Key & Peele: “Killer Concept Album” (5.05)

Comedy Reviews
Key & Peele: “Killer Concept Album” (5.05)

This week’s episode of Key & Peele is one of the strongest offerings of the season thus far. Let’s jump right in and see what we’re working with:


Long live the legacy of infamous dick picks!(?) Surely we can thank a slew of particularly bizarre headlines (Hi, Anthony Weiner circa 2011!) for inspiring tonight’s opening sketch, in which a politician tries with all of his might to politely address his dick pic habit. A much more developed opening sequence than the show’s typical zinger (which still has a place in this week’s episode, only much later on), this vignette feels right for kicking off the program. It’s delightfully bizarre, and engages the viewer by tapping into both celluloid scenarios, like the wildly heightened drama of a press conference, and current headlines. Indecent exposure is kind of a hot topic right now, making the timeliness of this bit ridiculously choice. Consider this an (intentionally) hilarious entry into the current #penisgate dialog. Thanks, Key & Peele!

Best Line in Show: “Last time I checked, time is still real, okay? So technically speaking, I’m much older now than I was all those seconds ago.”


This sketch—which pits rapper Gun Rack (Peele) against an investigator (Key)—is the highlight of the batch. Called in for questioning in relation to a homicide, Gun Rack coolly denies his involvement in the crime. However, the detective has some pretty incriminating stuff: an album released by the rapper himself (“I Killed Darnell Simmons”) that is intensely confessional…and strangely narrative. Jordan Peele destroys this sketch. His lazy vocals and shifting eyes brilliantly counterbalance Key’s increasingly frustrated detective, and the slow descent into complete absurdity safely delivers the joke to its killer resolution. Not to mention, the cinematic styling here is top-notch. Key & Peele is never one to skimp in this regard, but this bit’s cop drama aesthetic is part and parcel for its inspiration. The blueish color palate, soundtrack stingers, and slow zooms sell this sketch as only a slightly more ridiculous riff of the real deal.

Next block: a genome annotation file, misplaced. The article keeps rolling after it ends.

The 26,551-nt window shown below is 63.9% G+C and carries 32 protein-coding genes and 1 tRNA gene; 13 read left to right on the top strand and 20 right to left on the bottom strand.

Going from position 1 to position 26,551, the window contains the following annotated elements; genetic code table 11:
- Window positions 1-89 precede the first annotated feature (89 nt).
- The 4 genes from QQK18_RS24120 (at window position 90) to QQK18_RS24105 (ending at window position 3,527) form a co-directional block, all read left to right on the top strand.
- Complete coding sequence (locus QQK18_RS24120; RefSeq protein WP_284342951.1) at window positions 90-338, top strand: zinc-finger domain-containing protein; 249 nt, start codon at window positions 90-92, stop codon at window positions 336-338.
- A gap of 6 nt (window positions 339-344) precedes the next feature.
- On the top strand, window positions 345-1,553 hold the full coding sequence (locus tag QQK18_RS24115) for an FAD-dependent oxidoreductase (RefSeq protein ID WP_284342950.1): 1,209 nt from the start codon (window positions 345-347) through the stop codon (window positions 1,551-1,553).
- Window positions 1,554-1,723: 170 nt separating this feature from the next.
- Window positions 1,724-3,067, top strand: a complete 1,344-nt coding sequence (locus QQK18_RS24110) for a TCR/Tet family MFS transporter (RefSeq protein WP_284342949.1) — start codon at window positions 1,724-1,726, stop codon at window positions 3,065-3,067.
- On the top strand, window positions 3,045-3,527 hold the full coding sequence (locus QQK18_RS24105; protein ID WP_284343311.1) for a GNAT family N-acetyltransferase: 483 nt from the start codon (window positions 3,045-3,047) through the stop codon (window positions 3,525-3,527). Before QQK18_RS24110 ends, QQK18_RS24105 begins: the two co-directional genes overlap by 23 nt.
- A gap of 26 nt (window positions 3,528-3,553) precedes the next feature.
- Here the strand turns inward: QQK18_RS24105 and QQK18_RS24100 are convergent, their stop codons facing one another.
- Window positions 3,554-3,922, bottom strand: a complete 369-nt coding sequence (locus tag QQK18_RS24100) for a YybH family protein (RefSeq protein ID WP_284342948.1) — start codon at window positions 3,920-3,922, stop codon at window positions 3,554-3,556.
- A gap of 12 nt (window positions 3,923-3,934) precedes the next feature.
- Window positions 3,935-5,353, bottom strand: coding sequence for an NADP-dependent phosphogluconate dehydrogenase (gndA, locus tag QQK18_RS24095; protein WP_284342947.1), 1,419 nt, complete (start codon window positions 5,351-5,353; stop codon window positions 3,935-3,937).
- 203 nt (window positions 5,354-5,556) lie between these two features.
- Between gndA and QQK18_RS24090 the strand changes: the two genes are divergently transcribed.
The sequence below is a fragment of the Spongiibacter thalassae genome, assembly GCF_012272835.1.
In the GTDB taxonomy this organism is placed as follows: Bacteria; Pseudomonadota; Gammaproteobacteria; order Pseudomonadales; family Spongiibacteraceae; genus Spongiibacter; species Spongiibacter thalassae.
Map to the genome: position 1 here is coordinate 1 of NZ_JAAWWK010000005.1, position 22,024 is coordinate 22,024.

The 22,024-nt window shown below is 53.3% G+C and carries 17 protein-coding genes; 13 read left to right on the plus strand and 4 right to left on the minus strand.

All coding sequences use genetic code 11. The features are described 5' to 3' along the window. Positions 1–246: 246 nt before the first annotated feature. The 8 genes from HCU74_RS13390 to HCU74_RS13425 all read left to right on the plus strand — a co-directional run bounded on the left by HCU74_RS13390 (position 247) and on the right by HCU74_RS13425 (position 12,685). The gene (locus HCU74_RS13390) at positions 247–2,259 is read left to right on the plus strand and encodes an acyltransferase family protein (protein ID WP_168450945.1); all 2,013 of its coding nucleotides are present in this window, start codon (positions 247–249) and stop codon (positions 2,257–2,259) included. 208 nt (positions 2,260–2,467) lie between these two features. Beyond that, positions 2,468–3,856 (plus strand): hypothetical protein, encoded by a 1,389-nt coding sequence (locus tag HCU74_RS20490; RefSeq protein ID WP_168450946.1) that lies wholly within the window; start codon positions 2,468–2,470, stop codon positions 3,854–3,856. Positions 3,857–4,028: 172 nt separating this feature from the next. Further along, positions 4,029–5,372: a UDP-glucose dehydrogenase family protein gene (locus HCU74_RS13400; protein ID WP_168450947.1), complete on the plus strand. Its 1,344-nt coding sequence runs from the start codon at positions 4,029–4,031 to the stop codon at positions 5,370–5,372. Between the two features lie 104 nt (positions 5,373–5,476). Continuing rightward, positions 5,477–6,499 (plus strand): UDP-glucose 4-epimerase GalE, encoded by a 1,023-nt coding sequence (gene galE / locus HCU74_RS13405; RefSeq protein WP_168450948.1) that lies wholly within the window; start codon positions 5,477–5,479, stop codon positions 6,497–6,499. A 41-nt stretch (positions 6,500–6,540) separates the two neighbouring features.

Best Line: “I have no idea what that object is. If I had to identify it, I’d call it a gun… of the long ass variety. Some sea weed in there, too.”


I can’t call this my favorite bit of the week, but I will say this: watch this sketch, if only for the chance to hear Peele quietly whisper the name of his pet goose, Honkers. In fact, watch it for Peele’s consistently hilarious spin on even his most insignificant text. What we’re offered are two familiar characters (Cedric and Levi, of last season’s steampunk Ratatouille bit) continuing to interact as strongly disparate personalities. Admittedly, I remember the Ratatouille bit quite well, and fondly, too. But where that sketch was delightful in its quirks, this bit is much, much clunkier. Mainly, its early jokes can’t match the latter’s ones—their employment of certain clichés just doesn’t work as well as others. Then there is a distinct feeling that, perhaps, this sketch was much more clever in theory than practice. Now, that’s not to say it’s not worth your time. But its success hinges entirely on the performance of our titular players. Luckily for us, they’re pros.